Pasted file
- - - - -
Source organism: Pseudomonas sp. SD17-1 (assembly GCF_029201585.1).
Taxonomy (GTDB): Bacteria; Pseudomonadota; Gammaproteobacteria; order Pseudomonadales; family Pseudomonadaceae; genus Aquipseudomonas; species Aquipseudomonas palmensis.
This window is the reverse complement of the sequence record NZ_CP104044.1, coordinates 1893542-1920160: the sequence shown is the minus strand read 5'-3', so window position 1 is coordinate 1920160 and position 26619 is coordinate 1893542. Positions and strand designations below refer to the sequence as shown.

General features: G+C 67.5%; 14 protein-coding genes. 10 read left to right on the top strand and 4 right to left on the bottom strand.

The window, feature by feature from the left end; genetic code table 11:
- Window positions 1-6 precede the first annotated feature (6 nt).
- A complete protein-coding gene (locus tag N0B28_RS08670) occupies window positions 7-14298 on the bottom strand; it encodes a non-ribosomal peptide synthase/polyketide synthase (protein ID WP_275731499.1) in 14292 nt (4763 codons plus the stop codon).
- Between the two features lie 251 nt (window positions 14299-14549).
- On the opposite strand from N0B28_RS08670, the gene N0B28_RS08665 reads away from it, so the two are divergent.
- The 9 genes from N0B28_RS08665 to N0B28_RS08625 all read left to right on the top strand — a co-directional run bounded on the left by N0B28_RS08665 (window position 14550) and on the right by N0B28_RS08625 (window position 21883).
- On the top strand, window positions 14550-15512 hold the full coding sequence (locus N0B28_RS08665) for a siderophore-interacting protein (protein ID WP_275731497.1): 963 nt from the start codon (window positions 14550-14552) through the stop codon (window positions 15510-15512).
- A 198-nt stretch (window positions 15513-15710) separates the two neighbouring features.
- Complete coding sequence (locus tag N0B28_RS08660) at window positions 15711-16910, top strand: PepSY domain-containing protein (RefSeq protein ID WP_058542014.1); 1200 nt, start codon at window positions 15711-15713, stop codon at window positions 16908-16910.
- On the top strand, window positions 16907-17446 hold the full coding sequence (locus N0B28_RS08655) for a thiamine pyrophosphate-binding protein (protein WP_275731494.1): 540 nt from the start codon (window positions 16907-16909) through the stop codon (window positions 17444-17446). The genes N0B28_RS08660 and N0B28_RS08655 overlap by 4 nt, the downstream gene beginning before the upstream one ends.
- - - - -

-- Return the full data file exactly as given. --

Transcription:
Source organism: Pseudomonas sp. SD17-1 (assembly GCF_029201585.1).
Taxonomy (GTDB): Bacteria; Pseudomonadota; Gammaproteobacteria; order Pseudomonadales; family Pseudomonadaceae; genus Aquipseudomonas; species Aquipseudomonas palmensis.
This window is the reverse complement of the sequence record NZ_CP104044.1, coordinates 1893542-1920160: the sequence shown is the minus strand read 5'-3', so window position 1 is coordinate 1920160 and position 26619 is coordinate 1893542. Positions and strand designations below refer to the sequence as shown.

General features: G+C 67.5%; 14 protein-coding genes. 10 read left to right on the top strand and 4 right to left on the bottom strand.

The window, feature by feature from the left end; genetic code table 11:
- Window positions 1-6 precede the first annotated feature (6 nt).
- A complete protein-coding gene (locus tag N0B28_RS08670) occupies window positions 7-14298 on the bottom strand; it encodes a non-ribosomal peptide synthase/polyketide synthase (protein ID WP_275731499.1) in 14292 nt (4763 codons plus the stop codon).
- Between the two features lie 251 nt (window positions 14299-14549).
- On the opposite strand from N0B28_RS08670, the gene N0B28_RS08665 reads away from it, so the two are divergent.
- The 9 genes from N0B28_RS08665 to N0B28_RS08625 all read left to right on the top strand — a co-directional run bounded on the left by N0B28_RS08665 (window position 14550) and on the right by N0B28_RS08625 (window position 21883).
- On the top strand, window positions 14550-15512 hold the full coding sequence (locus N0B28_RS08665) for a siderophore-interacting protein (protein ID WP_275731497.1): 963 nt from the start codon (window positions 14550-14552) through the stop codon (window positions 15510-15512).
- A 198-nt stretch (window positions 15513-15710) separates the two neighbouring features.
- Complete coding sequence (locus tag N0B28_RS08660) at window positions 15711-16910, top strand: PepSY domain-containing protein (RefSeq protein ID WP_058542014.1); 1200 nt, start codon at window positions 15711-15713, stop codon at window positions 16908-16910.
- On the top strand, window positions 16907-17446 hold the full coding sequence (locus N0B28_RS08655) for a thiamine pyrophosphate-binding protein (protein WP_275731494.1): 540 nt from the start codon (window positions 16907-16909) through the stop codon (window positions 17444-17446). The genes N0B28_RS08660 and N0B28_RS08655 overlap by 4 nt, the downstream gene beginning before the upstream one ends.